Caveat littera! Best of the Blogs: May 19, CreativePro. As Frederick said, these typefaces are not really flawed as in useless, they just have quirks that one has to adjust to. However, as much as I love blackletter and can read it with relative ease I do feel that antiqua is easier to read overall.

The letter that gives me trouble is the k with its leg and arm turned into a bow so that it appears to be a bastardized t. I know what it is, but my eye stumbles over it each time. Great article. To me, it feels like a different weight altogether.

Thank goodness for that! It would be a shame to only have a handful of typefaces to play with. Paul, awesome as always. As a printer, of course, my primary concern is whether type will ease into the press or fight with it. Many of the concerns you cite end up creating problems on press as well, particularly in small settings. You have to really love type to make it all the way through this article.

There is truly a wealth of information here! But thanks for your reply. Very interesting read! I now wonder, why this is so? Is there a historical reason for this disabalanced position of the dash? Maybe these issues are more linguistic than cultural.

Though I cannot see blackletter as more readable than roman, despite my great love for it. It makes beautiful patterns and that is often antithetical to readability as there is less letter variation to aid the eye.

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I admire Zentenar but would not want to read a lengthy text in it. On the other hand, Jessenschrift or Wallau would be fine. A few of these issues might be cultural. Finally, as for blackletters, although they take more getting used to, I find the best of them grow surprisingly readable if I give myself the time to get used to them.

Matt, there is no alternate Y in Palatino. The normal Y —one of the key letters in identifying Palatino or its sibling Aldus—has historical precedent behind it but often looks odd to modern eyes. It is a Greek Y or palm Y.

The Romans did not have Y as a letter in their alphabet but the Greeks did. In the Renaissance Humanist scholars and scribes most notably Bartolomeo Sanvito revived the Greek Y as a sign of their erudition.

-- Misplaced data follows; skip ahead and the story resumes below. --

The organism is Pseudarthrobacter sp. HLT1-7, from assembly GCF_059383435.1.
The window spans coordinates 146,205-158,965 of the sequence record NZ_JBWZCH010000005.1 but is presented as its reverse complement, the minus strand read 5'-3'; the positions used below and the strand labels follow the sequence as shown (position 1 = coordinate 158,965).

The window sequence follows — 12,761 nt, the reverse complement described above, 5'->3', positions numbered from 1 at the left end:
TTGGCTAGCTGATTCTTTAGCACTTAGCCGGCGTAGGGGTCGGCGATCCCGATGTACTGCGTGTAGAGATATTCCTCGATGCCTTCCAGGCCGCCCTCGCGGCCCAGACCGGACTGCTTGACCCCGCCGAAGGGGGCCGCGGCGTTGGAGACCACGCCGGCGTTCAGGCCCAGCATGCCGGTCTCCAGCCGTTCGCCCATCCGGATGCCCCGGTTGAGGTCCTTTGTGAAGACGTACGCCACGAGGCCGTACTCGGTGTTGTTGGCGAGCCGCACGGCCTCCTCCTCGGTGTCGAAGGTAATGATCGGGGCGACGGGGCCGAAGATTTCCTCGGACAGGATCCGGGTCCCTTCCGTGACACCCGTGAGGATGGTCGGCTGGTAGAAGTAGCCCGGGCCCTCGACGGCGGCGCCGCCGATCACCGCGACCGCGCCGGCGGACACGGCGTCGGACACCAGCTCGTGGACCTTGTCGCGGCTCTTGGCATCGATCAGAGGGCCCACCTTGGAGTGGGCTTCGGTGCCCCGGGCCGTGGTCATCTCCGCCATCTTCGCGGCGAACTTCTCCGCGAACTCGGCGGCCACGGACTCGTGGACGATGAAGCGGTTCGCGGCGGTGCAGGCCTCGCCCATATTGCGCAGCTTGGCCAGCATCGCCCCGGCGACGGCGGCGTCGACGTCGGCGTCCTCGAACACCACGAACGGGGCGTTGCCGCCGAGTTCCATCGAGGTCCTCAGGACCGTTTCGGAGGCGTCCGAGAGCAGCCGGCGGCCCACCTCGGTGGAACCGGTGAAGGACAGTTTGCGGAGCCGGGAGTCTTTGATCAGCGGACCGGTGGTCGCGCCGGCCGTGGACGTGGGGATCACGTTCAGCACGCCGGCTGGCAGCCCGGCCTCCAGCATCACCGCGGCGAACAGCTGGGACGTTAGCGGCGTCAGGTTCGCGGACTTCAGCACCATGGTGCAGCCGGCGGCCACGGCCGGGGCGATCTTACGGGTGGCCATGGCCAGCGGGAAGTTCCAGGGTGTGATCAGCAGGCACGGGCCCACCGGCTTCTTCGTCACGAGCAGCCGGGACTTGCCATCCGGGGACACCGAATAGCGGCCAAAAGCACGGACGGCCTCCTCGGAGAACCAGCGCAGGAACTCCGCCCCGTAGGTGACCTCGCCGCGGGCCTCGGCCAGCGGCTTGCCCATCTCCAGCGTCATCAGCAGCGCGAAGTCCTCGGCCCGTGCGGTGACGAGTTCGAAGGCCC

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It is a Y with curving arms hence the palm designation rather than angled strokes with serifs at the end. Sanvito and his contemporaries often avoided that problem by making it taller than the other capitals following the Roman practice of having some I s taller than others. The latter offers a Latin Y for those who are too timid to use the Greek one.

Someone must not have liked the way the capital Y looked when used in the brand logo, and replaced it with some kind of homebrew Y. Sometimes there is inconsistency even within a single sign. May 19, Themelabz.

Flawed Typefaces Sinting Link. John, script or calligraphic typefaces are a can of worms. I have been working on a book about them for the past three years. I just spent 8 hours sorting out the glyphs in Bickham Pro. But you are right about often not having the right capital letter. Ambrose, if you have no problem with the Burgundica capitals then more power to you. I can read blackletter typefaces with little problem, but that is because I have years of experience with blackletter calligraphy, but most American designers I know stumble over letters like A , D , S and lowercase k and x in such typefaces.

That is why I saw a bookjacket in the s for that Adolf Hikler. The idea of using roman capitals with blackletter seems weird at first but it actually has a solid history with German calligraphers and typographers.

Rudolf Koch made it part of his Wallau and Jessenschrift typefaces and Hermann Zapf has often done this in his calligraphy and book design. And Noordzij designed Tret, a roman face, to match Burgundica.

Unfortunately, it is not commercially available. Pairing it with Roman capitals looks even weirder to me. The question marks are fine too.

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I had to search the site. A fluke of email clients or browsers?

Greatly enjoyed the article, even with minor disagreements. I applaud your willingness to so criticize heralded, famous ly flawed typefaces. In so many cases, inevitably the one swash cap needed is the only one in the set drawn most ordinary—unembellished and without characteristic ornamental swashes and swirls.

Fortunately, ever more are released, easing the selection issue to a degree without the need to draw what for me are the most difficult to draw glyphs. That said, I appreciate and overwhelmingly agree with your postscript against advocating uniformity. I think most type junkies would agree that there can never be too many typefaces. A sizeable number will never see body text, but virtually any quirk can eventually find its unique use.

Good article btw.Reading women literacy, authorship, and culture in the Atlantic world, — Points of comparison: Morison initially commissioned from the calligrapher Alfred Fairbank a nearly upright italic design based on the work of Arrighi, and considered using it as Bembo's companion italic before deciding it was too eccentric for this purpose.

Most of the descenders survived the abuse, but not the g. Unfortunately, it is the figure that causes the most trouble.